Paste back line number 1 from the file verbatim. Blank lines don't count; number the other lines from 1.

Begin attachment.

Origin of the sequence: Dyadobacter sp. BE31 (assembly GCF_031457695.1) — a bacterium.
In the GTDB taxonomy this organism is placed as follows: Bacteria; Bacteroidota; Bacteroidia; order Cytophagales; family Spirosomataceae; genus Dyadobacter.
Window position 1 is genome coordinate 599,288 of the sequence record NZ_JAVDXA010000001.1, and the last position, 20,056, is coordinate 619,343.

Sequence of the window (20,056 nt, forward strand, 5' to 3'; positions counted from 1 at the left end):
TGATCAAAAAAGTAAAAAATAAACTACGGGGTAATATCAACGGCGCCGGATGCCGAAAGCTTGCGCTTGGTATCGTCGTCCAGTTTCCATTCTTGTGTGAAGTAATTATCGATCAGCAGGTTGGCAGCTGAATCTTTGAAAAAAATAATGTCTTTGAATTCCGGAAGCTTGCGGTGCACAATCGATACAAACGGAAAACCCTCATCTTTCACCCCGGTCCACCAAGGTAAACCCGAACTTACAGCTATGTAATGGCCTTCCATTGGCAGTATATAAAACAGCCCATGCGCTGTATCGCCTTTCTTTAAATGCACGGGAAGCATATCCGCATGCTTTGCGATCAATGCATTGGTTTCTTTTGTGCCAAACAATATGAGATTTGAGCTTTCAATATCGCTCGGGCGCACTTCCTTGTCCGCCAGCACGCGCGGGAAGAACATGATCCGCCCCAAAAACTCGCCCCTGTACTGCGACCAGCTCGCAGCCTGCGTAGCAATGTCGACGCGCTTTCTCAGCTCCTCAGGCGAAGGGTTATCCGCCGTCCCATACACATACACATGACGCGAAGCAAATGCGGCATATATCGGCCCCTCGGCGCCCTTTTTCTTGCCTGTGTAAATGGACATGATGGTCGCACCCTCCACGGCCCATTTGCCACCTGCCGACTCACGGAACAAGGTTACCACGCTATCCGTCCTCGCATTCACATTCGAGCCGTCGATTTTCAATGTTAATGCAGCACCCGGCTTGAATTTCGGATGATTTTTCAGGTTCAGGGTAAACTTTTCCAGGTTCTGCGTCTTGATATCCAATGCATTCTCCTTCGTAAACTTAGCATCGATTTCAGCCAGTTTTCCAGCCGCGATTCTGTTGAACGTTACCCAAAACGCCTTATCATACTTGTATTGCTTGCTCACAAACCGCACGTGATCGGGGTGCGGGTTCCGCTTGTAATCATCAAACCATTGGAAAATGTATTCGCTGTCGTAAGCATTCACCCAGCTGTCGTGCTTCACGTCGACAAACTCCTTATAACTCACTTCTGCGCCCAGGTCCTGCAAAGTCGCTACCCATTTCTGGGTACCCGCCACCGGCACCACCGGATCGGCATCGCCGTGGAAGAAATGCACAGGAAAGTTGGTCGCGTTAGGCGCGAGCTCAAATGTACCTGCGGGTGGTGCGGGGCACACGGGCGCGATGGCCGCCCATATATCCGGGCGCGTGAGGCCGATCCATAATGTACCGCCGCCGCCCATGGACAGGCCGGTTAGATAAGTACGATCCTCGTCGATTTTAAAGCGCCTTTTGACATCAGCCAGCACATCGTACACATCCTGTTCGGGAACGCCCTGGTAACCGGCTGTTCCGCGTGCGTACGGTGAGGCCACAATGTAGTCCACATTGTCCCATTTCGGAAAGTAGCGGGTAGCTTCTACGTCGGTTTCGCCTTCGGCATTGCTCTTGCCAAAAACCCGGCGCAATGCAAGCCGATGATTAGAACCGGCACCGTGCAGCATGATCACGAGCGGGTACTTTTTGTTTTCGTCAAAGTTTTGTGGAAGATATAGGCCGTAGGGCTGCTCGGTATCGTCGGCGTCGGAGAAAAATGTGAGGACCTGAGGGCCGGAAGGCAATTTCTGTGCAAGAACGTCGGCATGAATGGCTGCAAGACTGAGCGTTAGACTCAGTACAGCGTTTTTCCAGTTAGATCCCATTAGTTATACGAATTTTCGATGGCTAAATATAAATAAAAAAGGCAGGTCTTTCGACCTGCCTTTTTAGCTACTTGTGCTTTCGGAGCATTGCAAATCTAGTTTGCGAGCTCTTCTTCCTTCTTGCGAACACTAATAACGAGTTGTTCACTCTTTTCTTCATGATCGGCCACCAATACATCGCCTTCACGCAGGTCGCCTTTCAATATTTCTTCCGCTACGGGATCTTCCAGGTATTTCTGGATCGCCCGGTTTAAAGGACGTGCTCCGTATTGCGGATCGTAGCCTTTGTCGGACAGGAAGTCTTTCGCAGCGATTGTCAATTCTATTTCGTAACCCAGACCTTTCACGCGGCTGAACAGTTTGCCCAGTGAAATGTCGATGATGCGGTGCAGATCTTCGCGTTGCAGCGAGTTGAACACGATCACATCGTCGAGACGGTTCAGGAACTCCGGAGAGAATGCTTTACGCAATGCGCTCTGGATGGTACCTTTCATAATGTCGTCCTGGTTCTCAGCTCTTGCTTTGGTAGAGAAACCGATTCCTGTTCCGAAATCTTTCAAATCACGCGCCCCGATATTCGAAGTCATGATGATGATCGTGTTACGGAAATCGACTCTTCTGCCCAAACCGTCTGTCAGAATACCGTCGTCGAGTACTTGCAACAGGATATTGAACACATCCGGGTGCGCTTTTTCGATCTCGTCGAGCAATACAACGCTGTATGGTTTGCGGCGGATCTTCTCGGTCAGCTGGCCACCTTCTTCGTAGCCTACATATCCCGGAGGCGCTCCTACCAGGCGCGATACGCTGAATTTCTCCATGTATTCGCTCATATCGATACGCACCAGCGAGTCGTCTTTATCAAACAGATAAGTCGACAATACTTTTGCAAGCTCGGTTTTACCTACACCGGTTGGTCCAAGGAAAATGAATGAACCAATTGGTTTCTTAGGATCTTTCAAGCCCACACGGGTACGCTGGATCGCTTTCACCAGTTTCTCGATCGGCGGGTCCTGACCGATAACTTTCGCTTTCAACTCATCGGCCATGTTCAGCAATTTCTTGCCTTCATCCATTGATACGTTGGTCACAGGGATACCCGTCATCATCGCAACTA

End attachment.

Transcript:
Origin of the sequence: Dyadobacter sp. BE31 (assembly GCF_031457695.1) — a bacterium.